In most cases, the emotional delivery was handled far better in the original Crisis Core, with the new one being closer to a Saturday morning English anime dub than anything. On PC, a voice mod that replaces the new voices with the PSP originals already exists, but this doesn’t apply to consoles. If you’re coming into the game as a fan of the PSP game, bear this in mind as you might be taken aback by Zack’s new voice actor.
Changes and Improvements from the Original Crisis Core
Square Enix has made a number of sweeping changes and improvements to Crisis Core’s core gameplay, pun intended, to make sure that it plays well in 2022. Given that the original game had to make do with PSP’s limited controls (single analog stick, two front-facing buttons instead of four, etc.), concessions had to be made. Luckily, Crisis Core 2022 feels good to play, and combat has seen the most dramatic changes.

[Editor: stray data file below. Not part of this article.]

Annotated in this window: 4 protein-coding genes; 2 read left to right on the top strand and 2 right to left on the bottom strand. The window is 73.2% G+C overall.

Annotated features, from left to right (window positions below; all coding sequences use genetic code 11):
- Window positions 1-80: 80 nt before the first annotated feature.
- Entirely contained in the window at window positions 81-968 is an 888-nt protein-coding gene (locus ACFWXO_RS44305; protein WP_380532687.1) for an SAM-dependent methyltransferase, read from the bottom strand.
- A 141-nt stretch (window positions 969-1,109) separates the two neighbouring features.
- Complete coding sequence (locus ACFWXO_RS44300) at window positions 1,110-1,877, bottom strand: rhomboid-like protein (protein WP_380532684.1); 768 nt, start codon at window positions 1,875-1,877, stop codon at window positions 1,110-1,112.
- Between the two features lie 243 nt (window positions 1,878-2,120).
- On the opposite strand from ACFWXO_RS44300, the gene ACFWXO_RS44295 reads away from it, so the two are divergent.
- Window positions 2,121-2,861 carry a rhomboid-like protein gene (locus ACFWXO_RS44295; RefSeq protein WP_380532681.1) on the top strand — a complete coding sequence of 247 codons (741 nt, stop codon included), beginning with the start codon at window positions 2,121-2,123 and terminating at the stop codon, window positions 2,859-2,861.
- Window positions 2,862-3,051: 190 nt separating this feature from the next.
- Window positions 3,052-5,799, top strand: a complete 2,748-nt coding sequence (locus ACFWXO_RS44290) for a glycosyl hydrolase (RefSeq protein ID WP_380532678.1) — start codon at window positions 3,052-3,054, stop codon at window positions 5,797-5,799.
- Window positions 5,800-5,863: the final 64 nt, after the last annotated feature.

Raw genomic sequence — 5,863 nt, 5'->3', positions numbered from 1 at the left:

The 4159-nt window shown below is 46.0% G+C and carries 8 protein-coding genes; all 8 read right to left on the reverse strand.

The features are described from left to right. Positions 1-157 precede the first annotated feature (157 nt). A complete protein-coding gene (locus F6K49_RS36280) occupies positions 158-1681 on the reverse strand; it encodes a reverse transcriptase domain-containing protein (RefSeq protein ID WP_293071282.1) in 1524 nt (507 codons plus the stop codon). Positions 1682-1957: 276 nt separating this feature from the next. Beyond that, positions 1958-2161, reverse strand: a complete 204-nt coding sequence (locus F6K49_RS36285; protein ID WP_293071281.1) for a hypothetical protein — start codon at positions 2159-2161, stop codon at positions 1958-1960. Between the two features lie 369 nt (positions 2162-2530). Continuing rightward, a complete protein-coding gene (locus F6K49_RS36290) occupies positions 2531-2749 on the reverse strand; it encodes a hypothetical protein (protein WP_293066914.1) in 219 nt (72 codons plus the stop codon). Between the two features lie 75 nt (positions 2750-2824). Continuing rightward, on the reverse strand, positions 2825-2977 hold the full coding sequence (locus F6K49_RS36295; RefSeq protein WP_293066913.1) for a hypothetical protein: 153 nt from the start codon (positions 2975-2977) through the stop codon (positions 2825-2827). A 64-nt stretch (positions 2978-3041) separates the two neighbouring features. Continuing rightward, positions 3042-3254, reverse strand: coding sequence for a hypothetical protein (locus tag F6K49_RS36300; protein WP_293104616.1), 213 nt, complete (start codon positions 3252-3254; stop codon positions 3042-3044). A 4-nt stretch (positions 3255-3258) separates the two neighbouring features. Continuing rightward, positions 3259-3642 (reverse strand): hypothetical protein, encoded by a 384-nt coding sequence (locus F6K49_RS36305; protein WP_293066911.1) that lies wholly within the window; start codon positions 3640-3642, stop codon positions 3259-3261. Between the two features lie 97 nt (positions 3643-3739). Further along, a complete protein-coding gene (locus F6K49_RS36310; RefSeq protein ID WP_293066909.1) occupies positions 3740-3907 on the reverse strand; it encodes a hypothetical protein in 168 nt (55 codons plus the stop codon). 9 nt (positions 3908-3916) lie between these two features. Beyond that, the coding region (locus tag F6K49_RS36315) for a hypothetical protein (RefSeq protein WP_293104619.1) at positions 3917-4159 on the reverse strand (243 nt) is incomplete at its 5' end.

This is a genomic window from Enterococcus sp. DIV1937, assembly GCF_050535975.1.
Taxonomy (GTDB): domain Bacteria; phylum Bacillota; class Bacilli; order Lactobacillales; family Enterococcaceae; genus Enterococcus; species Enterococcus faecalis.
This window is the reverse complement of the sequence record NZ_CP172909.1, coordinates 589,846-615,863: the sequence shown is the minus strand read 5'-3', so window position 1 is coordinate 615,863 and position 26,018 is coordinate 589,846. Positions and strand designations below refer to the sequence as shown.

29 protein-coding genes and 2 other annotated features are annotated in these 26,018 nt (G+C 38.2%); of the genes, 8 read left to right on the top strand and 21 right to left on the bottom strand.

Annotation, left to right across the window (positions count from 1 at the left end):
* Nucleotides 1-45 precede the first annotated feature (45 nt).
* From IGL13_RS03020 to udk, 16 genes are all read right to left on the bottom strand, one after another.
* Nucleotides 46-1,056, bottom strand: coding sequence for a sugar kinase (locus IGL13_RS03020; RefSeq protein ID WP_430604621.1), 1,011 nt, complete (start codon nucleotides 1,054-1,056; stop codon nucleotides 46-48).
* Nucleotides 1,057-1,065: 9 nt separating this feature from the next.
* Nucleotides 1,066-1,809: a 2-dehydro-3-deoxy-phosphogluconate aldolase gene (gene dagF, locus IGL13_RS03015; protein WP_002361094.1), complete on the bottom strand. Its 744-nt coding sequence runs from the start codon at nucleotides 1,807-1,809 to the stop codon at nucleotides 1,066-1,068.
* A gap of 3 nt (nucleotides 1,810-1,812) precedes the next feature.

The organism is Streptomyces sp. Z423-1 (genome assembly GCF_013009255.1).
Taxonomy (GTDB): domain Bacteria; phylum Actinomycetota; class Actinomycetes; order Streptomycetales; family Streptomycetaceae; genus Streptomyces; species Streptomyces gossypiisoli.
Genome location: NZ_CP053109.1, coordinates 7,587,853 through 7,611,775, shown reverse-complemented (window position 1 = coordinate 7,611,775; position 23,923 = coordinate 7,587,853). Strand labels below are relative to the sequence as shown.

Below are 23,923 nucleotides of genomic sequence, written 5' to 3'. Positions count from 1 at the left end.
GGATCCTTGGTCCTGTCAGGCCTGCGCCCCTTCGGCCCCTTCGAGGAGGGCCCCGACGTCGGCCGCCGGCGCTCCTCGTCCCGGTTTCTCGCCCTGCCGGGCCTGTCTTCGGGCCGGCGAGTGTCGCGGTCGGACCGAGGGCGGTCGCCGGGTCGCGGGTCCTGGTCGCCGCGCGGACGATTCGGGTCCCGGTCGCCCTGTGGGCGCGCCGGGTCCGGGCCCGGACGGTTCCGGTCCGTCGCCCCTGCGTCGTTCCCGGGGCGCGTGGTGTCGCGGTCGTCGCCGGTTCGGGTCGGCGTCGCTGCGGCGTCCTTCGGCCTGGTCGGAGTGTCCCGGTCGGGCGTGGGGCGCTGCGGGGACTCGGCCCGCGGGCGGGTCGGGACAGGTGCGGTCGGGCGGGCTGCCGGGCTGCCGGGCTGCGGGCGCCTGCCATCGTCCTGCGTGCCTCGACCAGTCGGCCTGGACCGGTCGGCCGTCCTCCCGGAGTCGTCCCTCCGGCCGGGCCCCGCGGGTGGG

Battles are now a real-time, action-based affair compared to the original’s active-time battle system which relied on hidden turn timers. This makes combat smoother, faster, and more in line with modern gamer expectations, especially in the wake of Final Fantasy Origin: Stranger of Paradise, and other Final Fantasy titles in recent years. Zack can now sprint, lock onto enemies more easily, as well as use brand-new Buster Sword moves. However, in terms of actual “content”, Crisis Core 2022 doesn’t bring anything new to the table, which is a shame.
This is still the same game we’ve known and loved in 2008, for better or worse, which is a bit strange on Square Enix’s part. With Final Fantasy VII Remake making dramatic changes to the original FFVII narrative, leaving Crisis Core’s story “as is”, is questionable. Only time will tell how its narrative will integrate into Final Fantasy VII Rebirth once the game releases.
Should You Play Crisis Core -Final Fantasy VII- Reunion?